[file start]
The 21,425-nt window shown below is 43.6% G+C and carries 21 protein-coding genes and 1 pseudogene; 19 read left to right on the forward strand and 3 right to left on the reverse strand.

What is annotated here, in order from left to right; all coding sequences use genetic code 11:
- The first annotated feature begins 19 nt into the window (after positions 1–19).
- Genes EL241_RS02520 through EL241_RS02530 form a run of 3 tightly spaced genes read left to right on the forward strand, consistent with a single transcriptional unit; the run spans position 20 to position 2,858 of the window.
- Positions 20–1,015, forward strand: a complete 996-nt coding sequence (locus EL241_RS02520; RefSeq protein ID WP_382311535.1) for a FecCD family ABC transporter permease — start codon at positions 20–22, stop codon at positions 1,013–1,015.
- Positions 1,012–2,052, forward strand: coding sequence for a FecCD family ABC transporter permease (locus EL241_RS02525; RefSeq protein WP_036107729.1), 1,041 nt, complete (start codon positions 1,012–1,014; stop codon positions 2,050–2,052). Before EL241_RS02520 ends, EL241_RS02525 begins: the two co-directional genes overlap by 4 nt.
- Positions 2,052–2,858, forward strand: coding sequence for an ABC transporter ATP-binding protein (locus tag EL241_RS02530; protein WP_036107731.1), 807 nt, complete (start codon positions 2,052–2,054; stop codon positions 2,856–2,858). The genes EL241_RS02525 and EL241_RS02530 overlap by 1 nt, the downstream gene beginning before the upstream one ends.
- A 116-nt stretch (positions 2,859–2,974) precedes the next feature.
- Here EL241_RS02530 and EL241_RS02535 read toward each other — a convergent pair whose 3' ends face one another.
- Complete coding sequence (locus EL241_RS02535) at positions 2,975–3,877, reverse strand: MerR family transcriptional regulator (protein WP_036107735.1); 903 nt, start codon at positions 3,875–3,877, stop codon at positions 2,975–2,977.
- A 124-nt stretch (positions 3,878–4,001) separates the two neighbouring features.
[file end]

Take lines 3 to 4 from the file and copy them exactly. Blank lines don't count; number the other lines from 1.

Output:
- The first annotated feature begins 19 nt into the window (after positions 1–19).
- Genes EL241_RS02520 through EL241_RS02530 form a run of 3 tightly spaced genes read left to right on the forward strand, consistent with a single transcriptional unit; the run spans position 20 to position 2,858 of the window.